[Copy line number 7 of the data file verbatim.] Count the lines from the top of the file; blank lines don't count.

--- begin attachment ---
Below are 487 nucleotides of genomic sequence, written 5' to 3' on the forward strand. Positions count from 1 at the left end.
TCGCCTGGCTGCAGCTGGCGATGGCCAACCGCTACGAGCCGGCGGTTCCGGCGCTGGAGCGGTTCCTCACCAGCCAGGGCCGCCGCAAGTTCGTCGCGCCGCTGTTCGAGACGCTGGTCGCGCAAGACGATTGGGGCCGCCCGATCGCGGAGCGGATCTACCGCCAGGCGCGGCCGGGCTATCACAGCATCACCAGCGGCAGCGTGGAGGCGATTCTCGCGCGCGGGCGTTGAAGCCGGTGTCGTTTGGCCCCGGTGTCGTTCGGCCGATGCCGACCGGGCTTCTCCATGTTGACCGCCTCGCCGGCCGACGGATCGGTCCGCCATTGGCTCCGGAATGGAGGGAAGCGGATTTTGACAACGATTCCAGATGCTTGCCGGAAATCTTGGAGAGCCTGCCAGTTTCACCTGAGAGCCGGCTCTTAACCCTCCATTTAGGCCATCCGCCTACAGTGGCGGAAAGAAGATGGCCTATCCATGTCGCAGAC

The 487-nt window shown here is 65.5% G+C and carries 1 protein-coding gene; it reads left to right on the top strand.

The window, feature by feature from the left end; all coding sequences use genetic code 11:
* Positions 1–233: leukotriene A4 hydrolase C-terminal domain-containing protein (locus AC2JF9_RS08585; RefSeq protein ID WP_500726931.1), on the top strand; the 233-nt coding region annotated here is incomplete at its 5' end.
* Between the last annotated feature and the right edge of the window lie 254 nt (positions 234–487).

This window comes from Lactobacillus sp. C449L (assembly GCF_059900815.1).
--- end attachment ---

This window comes from Lactobacillus sp. C449L (assembly GCF_059900815.1).